Mohamed Satti

Mohamed Z. Satti is one of the professors teaching HM101—An Introduction to Public Health. He is an expert in infectious diseases caused by parasites, infections transmitted from animals to humans, and also studies the connection between climate change and vector-borne diseases.

December 4, 2019

My first connection with Michigan State University was in Sudan, Africa, in 1984. As part of my undergraduate studies at the University of Khartoum, we were required to complete a comprehensive graduation project. I chose to work on infectious diseases—specifically, schistosomiasis also called bilharzia—in the MSU-NIH Sudan Medical Parasitology lab, which was recognized as one of the best labs in the Middle East and Africa. One of the PIs in that lab was Charles Mackenzie, who is now a retired MSU professor of veterinary pathology.

Twenty-seven years later, Dr. Mackenzie contacted me and invited me to come to MSU to help with a river blindness project funded by the Bill and Melinda Gates Foundation.

I joined the MSU Department of Pathology and Diagnostic Investigation in 2011 as a research scientist and also began teaching parasitology courses as part of the online Master of Public Health (MPH) program. This led to my developing several courses for the MPH program.

Applied Research Is My Passion

Applied research has always been my passion. One focus of my work is zoonotic infections—infections that can be transmitted from animals to humans. There are nearly 70 million dogs and more than 150 million cats (half of them are owned, and the other half are outdoors) in the United States—two companion animals that can easily continue transmission of zoonotic infections. We can’t control something like this without studying it, to know the degree to which it exists and how it is transmitted. Only then can we interfere and break the cycle.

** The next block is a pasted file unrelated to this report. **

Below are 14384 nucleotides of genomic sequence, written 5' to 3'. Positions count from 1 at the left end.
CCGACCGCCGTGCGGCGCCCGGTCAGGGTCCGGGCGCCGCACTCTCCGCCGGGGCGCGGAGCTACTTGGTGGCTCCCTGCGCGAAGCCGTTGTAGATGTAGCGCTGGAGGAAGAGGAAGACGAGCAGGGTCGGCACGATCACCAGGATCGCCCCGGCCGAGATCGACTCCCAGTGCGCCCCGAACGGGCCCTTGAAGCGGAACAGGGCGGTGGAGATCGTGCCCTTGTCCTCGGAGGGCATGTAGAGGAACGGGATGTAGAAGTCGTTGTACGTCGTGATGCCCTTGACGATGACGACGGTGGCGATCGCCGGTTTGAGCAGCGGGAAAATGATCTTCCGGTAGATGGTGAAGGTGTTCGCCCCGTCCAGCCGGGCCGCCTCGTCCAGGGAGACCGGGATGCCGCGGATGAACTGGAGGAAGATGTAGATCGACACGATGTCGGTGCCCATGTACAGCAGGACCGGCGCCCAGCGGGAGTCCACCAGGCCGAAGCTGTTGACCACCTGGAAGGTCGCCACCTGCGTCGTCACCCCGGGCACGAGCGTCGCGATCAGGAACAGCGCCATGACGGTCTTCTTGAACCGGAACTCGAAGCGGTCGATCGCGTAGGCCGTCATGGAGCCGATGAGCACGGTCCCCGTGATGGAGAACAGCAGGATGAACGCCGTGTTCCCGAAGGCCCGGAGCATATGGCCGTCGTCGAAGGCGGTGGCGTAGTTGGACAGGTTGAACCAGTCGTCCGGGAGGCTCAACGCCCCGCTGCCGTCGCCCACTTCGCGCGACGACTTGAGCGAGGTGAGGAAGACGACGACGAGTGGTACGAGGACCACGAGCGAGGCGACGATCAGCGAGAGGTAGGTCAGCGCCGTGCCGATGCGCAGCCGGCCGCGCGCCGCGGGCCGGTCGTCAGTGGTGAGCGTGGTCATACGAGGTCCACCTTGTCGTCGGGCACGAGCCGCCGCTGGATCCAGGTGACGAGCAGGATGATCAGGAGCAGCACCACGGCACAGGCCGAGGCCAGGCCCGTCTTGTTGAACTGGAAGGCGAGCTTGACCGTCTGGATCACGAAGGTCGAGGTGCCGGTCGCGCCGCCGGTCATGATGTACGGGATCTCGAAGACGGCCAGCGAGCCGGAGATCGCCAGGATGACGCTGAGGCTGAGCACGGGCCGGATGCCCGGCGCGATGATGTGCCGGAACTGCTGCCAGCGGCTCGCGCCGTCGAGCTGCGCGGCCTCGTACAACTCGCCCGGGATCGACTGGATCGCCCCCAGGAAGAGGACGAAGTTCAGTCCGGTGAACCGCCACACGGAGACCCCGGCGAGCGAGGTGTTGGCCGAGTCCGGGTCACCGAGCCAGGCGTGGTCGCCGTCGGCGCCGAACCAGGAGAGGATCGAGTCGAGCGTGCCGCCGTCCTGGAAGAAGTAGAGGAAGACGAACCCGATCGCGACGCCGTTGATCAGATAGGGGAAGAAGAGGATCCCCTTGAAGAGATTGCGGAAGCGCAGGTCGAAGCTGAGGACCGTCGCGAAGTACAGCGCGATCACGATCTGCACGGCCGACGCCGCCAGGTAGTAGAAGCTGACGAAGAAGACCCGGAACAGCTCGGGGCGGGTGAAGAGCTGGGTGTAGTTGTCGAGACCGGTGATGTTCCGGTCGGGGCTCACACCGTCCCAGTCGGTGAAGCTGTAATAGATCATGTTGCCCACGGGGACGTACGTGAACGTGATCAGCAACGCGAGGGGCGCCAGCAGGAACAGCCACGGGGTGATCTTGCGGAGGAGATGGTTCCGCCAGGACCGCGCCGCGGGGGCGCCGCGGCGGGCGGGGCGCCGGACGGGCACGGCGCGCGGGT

Another focus of my research is the connection between climate change and vector-borne diseases. Many infectious diseases, such as Lyme disease and West Nile Virus, are transmitted through vectors, such as mosquitoes or ticks. These diseases are affected by the surrounding environment and conditions.  For example, some diseases don’t survive in lower-temperature environments. But with climate change, we are afraid of the change in transmission. We must keep monitoring these types of situations. We don’t want, for example, to reestablish malarial transmission in this country. It was eliminated from the United States a long time ago. Elimination means that the disease still exists on Earth, but it has been removed entirely from a particular area. Eradication means the disease has been removed from the Earth altogether. Our goal is to eradicate some of the eradicable infectious diseases worldwide.

A unique aspect of my work that I’m most proud of took place during my Ph.D. work in Denmark; I was able to modify a histamine-release test, which was described by a well-known Danish scientist—Dr. Per Stahl Skov. He gave me full support in a collaborative program between Sudan, Copenhagen University and the Danish Bilharziasis Laboratory. Such support enabled me to modify the histamine test to study two of the neglected infectious diseases. The studies will allow us to determine which immune responses are helping the patient to resist infection and which ones are helping in the progress of the disease and the pathogenesis. I want to establish a project here that would enable me to do work at MSU using this technique to study some microbial infections of significance in the United States, such as hydatid disease, which is acquired from dogs.